Thursday, December 29, 2005–London. This was our last full day in London, and turned out to be a very full day socially–seeing all of the people that we hadn’t yet seen during the trip. After breakfast, we took the Tube to Paddington Station and caught the train to Oxford. We were met by George’s friend (from a previous holiday vacation in France in 2000) Michael, who has with his partner Douglas, a home in the Cotswolds. He drove us around Oxford a little bit (since neither George nor I had been there before), and then we headed to their house in Ascot-under-Wychwood, in the Oxfordshire countryside. We passed through Woodstock and past Blenheim Palace (where, among other things, Winston Churchill was born) on the way. It is countryside such as one sees in the movies, and in many respects reminded me of the farm territory where I grew up in Iowa (minus the British hedgerows).

Douglas and Michael, who are documentary TV producers and writers, were gracious hosts (It was the first time I’d met either of them), and prepared a lovely lunch–roast beef, mash, braised cabbage, still-crisp carrots and green beans. Certainly a bit more lavish than George and I would have had if on our own, but beautifully prepared and presented and very tasty.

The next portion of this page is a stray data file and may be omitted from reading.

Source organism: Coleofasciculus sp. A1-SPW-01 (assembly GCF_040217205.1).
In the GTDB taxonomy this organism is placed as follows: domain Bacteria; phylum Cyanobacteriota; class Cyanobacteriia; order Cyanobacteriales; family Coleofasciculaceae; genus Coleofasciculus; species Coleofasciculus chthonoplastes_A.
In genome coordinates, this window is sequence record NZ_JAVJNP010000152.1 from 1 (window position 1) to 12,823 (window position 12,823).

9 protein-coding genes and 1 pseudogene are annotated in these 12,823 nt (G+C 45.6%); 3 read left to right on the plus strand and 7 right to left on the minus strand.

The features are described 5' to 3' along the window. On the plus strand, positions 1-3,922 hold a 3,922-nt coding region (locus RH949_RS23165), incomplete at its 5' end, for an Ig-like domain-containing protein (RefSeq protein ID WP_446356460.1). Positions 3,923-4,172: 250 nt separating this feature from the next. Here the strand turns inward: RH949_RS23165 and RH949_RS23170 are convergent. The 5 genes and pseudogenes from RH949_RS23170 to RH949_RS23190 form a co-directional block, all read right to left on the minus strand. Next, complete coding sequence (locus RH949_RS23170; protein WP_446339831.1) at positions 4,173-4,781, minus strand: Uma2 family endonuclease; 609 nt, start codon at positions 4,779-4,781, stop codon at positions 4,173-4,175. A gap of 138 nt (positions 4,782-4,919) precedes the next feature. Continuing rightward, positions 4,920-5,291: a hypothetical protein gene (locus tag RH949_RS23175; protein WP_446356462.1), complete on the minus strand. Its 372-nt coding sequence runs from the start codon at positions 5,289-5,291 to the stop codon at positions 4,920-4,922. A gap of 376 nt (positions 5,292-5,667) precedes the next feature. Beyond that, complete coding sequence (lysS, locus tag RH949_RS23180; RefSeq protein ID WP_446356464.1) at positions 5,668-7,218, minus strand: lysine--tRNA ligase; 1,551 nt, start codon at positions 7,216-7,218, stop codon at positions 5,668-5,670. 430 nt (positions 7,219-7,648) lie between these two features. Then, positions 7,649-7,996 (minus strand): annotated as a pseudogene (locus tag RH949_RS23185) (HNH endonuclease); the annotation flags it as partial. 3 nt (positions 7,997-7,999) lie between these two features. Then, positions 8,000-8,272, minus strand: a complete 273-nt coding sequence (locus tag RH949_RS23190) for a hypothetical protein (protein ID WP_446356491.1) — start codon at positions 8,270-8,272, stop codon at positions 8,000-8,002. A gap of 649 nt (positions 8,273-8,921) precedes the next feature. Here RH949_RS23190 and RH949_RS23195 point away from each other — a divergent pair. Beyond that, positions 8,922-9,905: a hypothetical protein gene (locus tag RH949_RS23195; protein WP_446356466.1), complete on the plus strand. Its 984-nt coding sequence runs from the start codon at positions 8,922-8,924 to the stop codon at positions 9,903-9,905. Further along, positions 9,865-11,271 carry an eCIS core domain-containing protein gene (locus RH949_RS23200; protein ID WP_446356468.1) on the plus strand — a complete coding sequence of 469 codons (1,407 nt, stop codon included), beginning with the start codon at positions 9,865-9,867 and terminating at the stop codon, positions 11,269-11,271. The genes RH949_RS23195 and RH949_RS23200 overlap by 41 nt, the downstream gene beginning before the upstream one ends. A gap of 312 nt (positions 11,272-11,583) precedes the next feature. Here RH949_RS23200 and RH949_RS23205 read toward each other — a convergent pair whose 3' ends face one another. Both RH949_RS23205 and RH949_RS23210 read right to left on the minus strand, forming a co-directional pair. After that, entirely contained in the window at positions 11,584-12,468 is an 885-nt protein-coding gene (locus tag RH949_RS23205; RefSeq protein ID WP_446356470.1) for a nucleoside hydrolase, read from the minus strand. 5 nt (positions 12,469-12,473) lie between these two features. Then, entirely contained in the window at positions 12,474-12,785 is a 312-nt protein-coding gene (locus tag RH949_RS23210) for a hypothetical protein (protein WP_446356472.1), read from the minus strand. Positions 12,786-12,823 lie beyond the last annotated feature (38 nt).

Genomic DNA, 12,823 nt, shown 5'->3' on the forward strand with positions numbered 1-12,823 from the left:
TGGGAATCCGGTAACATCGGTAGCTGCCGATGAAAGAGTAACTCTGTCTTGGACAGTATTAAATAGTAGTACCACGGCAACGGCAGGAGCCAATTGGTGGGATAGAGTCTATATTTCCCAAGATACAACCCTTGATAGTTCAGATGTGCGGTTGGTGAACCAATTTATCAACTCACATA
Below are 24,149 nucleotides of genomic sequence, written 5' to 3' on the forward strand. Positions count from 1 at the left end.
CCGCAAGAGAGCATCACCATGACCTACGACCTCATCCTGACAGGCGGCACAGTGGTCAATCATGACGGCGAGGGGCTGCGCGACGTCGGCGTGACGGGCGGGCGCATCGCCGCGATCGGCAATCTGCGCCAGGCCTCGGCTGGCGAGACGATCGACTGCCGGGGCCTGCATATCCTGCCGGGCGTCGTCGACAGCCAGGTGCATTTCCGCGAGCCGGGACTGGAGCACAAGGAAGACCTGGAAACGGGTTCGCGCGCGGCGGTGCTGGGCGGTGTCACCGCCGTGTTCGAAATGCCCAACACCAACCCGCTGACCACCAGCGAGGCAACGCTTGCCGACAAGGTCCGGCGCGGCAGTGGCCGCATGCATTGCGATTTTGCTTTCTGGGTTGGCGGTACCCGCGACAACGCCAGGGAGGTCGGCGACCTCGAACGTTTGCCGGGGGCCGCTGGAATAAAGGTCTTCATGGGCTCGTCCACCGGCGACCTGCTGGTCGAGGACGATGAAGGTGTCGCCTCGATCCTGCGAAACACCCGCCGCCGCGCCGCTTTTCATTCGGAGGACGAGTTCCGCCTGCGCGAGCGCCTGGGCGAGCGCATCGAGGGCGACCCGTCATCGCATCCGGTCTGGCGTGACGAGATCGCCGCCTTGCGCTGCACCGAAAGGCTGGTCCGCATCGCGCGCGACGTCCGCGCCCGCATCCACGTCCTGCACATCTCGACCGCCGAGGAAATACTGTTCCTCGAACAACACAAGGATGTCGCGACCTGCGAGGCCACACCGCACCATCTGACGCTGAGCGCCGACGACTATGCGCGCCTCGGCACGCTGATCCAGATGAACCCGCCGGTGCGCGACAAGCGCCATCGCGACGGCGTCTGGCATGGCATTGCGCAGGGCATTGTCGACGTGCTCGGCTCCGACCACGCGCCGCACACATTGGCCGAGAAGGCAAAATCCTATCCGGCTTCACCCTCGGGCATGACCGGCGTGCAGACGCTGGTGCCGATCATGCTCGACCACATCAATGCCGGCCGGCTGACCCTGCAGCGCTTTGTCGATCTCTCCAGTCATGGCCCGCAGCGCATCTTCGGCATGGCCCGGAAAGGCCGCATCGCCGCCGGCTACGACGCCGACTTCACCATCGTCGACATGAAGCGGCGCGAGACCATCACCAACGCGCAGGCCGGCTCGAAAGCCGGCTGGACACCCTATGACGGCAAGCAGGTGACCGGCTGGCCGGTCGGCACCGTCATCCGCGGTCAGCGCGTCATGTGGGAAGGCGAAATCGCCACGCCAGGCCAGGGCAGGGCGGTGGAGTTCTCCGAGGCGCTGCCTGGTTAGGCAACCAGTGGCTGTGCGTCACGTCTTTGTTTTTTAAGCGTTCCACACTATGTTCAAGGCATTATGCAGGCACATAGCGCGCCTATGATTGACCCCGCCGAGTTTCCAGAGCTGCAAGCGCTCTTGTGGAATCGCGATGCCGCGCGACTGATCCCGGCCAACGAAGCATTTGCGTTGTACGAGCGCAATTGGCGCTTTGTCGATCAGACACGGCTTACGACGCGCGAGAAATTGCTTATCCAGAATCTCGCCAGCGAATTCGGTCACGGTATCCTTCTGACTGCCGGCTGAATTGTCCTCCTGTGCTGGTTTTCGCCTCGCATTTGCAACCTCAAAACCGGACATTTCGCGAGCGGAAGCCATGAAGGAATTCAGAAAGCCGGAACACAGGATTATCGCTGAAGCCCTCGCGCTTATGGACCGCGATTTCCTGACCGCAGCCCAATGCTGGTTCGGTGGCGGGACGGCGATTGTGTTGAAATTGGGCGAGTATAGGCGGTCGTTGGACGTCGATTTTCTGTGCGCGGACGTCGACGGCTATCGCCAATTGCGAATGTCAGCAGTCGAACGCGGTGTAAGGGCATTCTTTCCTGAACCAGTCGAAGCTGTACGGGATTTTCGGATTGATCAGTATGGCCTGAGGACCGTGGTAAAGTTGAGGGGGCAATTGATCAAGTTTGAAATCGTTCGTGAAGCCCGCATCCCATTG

After lunch Douglas and Michael drove us to a nearby town, Burford, where we explored the local church and its churchyard cemetary. We also drove a bit more out in the countryside–beautiful. They dropped us back at the Oxford train station and we headed back to London at 5:00.

We had a 6:30 drinks date with our friends Paul and Daniel (to meet at the Covent Garden Tube stop). We were a bit late, but Paul was waiting for us, and Daniel was holding a table down for us until we arrived. It was good to see them, even briefly. Of all of the U.K. “connections” they are the ones I know the best, and I always enjoy spending time with them. (They had been out of town and incommunicado during the holidays, so we thought we might not see them on this trip, so I’m glad it worked out.)